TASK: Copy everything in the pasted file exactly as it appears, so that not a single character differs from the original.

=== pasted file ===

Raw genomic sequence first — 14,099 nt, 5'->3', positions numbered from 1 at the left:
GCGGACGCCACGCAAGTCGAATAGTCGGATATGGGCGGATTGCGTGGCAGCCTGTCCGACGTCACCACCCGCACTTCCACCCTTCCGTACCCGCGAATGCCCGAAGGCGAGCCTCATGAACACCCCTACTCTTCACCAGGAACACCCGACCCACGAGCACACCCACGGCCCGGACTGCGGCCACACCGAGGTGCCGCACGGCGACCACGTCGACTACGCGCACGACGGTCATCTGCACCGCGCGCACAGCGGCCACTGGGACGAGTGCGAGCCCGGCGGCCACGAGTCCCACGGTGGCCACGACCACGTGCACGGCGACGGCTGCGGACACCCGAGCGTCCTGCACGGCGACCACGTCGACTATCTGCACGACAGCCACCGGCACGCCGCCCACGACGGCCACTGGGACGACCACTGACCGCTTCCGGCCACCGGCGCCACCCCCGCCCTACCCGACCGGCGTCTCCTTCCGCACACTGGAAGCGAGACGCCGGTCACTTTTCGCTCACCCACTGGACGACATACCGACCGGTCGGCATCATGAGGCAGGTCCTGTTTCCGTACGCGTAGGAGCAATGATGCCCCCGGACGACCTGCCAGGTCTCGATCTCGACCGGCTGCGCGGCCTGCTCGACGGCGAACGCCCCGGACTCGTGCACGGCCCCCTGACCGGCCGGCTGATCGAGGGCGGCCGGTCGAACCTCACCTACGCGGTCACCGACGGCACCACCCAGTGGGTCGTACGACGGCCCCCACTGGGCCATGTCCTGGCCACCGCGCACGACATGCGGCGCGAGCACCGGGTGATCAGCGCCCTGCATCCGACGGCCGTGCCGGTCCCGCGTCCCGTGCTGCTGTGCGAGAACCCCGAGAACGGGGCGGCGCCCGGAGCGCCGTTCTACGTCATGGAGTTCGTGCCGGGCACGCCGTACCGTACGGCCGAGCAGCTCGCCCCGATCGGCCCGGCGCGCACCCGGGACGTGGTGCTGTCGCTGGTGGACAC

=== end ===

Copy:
Raw genomic sequence first — 14,099 nt, 5'->3', positions numbered from 1 at the left:
GCGGACGCCACGCAAGTCGAATAGTCGGATATGGGCGGATTGCGTGGCAGCCTGTCCGACGTCACCACCCGCACTTCCACCCTTCCGTACCCGCGAATGCCCGAAGGCGAGCCTCATGAACACCCCTACTCTTCACCAGGAACACCCGACCCACGAGCACACCCACGGCCCGGACTGCGGCCACACCGAGGTGCCGCACGGCGACCACGTCGACTACGCGCACGACGGTCATCTGCACCGCGCGCACAGCGGCCACTGGGACGAGTGCGAGCCCGGCGGCCACGAGTCCCACGGTGGCCACGACCACGTGCACGGCGACGGCTGCGGACACCCGAGCGTCCTGCACGGCGACCACGTCGACTATCTGCACGACAGCCACCGGCACGCCGCCCACGACGGCCACTGGGACGACCACTGACCGCTTCCGGCCACCGGCGCCACCCCCGCCCTACCCGACCGGCGTCTCCTTCCGCACACTGGAAGCGAGACGCCGGTCACTTTTCGCTCACCCACTGGACGACATACCGACCGGTCGGCATCATGAGGCAGGTCCTGTTTCCGTACGCGTAGGAGCAATGATGCCCCCGGACGACCTGCCAGGTCTCGATCTCGACCGGCTGCGCGGCCTGCTCGACGGCGAACGCCCCGGACTCGTGCACGGCCCCCTGACCGGCCGGCTGATCGAGGGCGGCCGGTCGAACCTCACCTACGCGGTCACCGACGGCACCACCCAGTGGGTCGTACGACGGCCCCCACTGGGCCATGTCCTGGCCACCGCGCACGACATGCGGCGCGAGCACCGGGTGATCAGCGCCCTGCATCCGACGGCCGTGCCGGTCCCGCGTCCCGTGCTGCTGTGCGAGAACCCCGAGAACGGGGCGGCGCCCGGAGCGCCGTTCTACGTCATGGAGTTCGTGCCGGGCACGCCGTACCGTACGGCCGAGCAGCTCGCCCCGATCGGCCCGGCGCGCACCCGGGACGTGGTGCTGTCGCTGGTGGACAC